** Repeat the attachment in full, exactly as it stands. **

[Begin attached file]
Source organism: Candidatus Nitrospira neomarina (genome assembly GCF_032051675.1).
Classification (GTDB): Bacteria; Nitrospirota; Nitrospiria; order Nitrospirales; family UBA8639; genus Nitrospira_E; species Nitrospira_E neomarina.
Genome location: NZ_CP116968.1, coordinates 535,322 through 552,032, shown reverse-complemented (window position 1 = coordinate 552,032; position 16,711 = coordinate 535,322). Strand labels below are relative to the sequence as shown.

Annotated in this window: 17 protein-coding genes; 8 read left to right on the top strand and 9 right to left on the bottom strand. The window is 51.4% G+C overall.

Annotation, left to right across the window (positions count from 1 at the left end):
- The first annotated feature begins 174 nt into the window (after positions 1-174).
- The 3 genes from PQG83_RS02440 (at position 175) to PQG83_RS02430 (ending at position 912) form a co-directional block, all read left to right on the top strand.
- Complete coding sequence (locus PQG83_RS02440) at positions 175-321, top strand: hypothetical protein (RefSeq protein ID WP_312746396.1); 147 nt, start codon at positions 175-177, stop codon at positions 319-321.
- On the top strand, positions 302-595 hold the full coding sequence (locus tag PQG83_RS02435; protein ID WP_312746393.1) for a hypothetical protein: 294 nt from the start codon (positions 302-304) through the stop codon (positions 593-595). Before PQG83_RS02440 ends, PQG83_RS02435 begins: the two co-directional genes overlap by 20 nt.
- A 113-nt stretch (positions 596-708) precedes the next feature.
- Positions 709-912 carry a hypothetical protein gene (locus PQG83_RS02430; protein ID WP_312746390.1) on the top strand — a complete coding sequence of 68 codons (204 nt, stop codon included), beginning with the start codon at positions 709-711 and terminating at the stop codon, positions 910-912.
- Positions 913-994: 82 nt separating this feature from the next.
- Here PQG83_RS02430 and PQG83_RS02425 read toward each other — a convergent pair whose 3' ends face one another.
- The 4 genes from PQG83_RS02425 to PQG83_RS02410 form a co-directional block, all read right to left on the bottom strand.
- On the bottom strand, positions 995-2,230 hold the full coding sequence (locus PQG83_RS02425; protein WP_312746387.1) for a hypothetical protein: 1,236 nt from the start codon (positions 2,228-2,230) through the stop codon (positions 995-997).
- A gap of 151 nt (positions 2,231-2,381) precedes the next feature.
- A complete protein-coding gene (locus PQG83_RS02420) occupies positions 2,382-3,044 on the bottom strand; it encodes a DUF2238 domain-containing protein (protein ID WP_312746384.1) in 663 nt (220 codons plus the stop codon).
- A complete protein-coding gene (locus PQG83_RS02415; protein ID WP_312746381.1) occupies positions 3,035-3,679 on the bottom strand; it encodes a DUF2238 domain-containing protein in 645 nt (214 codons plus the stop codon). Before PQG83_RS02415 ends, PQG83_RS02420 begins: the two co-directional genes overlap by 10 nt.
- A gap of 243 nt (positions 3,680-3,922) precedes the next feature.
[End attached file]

Source organism: Candidatus Nitrospira neomarina (genome assembly GCF_032051675.1).
Classification (GTDB): Bacteria; Nitrospirota; Nitrospiria; order Nitrospirales; family UBA8639; genus Nitrospira_E; species Nitrospira_E neomarina.
Genome location: NZ_CP116968.1, coordinates 535,322 through 552,032, shown reverse-complemented (window position 1 = coordinate 552,032; position 16,711 = coordinate 535,322). Strand labels below are relative to the sequence as shown.

Annotated in this window: 17 protein-coding genes; 8 read left to right on the top strand and 9 right to left on the bottom strand. The window is 51.4% G+C overall.

Annotation, left to right across the window (positions count from 1 at the left end):
- The first annotated feature begins 174 nt into the window (after positions 1-174).
- The 3 genes from PQG83_RS02440 (at position 175) to PQG83_RS02430 (ending at position 912) form a co-directional block, all read left to right on the top strand.
- Complete coding sequence (locus PQG83_RS02440) at positions 175-321, top strand: hypothetical protein (RefSeq protein ID WP_312746396.1); 147 nt, start codon at positions 175-177, stop codon at positions 319-321.
- On the top strand, positions 302-595 hold the full coding sequence (locus tag PQG83_RS02435; protein ID WP_312746393.1) for a hypothetical protein: 294 nt from the start codon (positions 302-304) through the stop codon (positions 593-595). Before PQG83_RS02440 ends, PQG83_RS02435 begins: the two co-directional genes overlap by 20 nt.
- A 113-nt stretch (positions 596-708) precedes the next feature.
- Positions 709-912 carry a hypothetical protein gene (locus PQG83_RS02430; protein ID WP_312746390.1) on the top strand — a complete coding sequence of 68 codons (204 nt, stop codon included), beginning with the start codon at positions 709-711 and terminating at the stop codon, positions 910-912.
- Positions 913-994: 82 nt separating this feature from the next.
- Here PQG83_RS02430 and PQG83_RS02425 read toward each other — a convergent pair whose 3' ends face one another.
- The 4 genes from PQG83_RS02425 to PQG83_RS02410 form a co-directional block, all read right to left on the bottom strand.
- On the bottom strand, positions 995-2,230 hold the full coding sequence (locus PQG83_RS02425; protein WP_312746387.1) for a hypothetical protein: 1,236 nt from the start codon (positions 2,228-2,230) through the stop codon (positions 995-997).
- A gap of 151 nt (positions 2,231-2,381) precedes the next feature.
- A complete protein-coding gene (locus PQG83_RS02420) occupies positions 2,382-3,044 on the bottom strand; it encodes a DUF2238 domain-containing protein (protein ID WP_312746384.1) in 663 nt (220 codons plus the stop codon).
- A complete protein-coding gene (locus PQG83_RS02415; protein ID WP_312746381.1) occupies positions 3,035-3,679 on the bottom strand; it encodes a DUF2238 domain-containing protein in 645 nt (214 codons plus the stop codon). Before PQG83_RS02415 ends, PQG83_RS02420 begins: the two co-directional genes overlap by 10 nt.
- A gap of 243 nt (positions 3,680-3,922) precedes the next feature.